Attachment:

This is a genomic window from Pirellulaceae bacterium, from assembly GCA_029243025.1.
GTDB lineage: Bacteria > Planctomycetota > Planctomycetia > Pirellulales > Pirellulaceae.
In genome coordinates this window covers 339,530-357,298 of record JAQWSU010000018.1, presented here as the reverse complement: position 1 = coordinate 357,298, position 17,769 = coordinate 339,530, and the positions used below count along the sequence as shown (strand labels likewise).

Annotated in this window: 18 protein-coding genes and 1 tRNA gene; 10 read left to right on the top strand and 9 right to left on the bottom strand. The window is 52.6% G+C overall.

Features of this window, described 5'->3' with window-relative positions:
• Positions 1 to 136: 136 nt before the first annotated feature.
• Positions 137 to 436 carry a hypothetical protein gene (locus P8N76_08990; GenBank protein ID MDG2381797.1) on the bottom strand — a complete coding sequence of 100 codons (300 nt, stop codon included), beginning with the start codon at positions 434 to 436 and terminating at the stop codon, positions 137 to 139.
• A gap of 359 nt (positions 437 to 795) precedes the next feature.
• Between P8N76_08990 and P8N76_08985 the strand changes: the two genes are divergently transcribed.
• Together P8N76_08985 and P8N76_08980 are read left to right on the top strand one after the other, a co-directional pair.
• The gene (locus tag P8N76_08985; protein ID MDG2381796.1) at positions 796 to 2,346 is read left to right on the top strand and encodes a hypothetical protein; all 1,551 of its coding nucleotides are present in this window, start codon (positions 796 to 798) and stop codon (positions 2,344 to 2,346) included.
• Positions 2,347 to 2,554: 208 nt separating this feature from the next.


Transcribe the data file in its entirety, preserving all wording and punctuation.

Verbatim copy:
This is a genomic window from Pirellulaceae bacterium, from assembly GCA_029243025.1.
GTDB lineage: Bacteria > Planctomycetota > Planctomycetia > Pirellulales > Pirellulaceae.
In genome coordinates this window covers 339,530-357,298 of record JAQWSU010000018.1, presented here as the reverse complement: position 1 = coordinate 357,298, position 17,769 = coordinate 339,530, and the positions used below count along the sequence as shown (strand labels likewise).

Annotated in this window: 18 protein-coding genes and 1 tRNA gene; 10 read left to right on the top strand and 9 right to left on the bottom strand. The window is 52.6% G+C overall.

Features of this window, described 5'->3' with window-relative positions:
• Positions 1 to 136: 136 nt before the first annotated feature.
• Positions 137 to 436 carry a hypothetical protein gene (locus P8N76_08990; GenBank protein ID MDG2381797.1) on the bottom strand — a complete coding sequence of 100 codons (300 nt, stop codon included), beginning with the start codon at positions 434 to 436 and terminating at the stop codon, positions 137 to 139.
• A gap of 359 nt (positions 437 to 795) precedes the next feature.
• Between P8N76_08990 and P8N76_08985 the strand changes: the two genes are divergently transcribed.
• Together P8N76_08985 and P8N76_08980 are read left to right on the top strand one after the other, a co-directional pair.
• The gene (locus tag P8N76_08985; protein ID MDG2381796.1) at positions 796 to 2,346 is read left to right on the top strand and encodes a hypothetical protein; all 1,551 of its coding nucleotides are present in this window, start codon (positions 796 to 798) and stop codon (positions 2,344 to 2,346) included.
• Positions 2,347 to 2,554: 208 nt separating this feature from the next.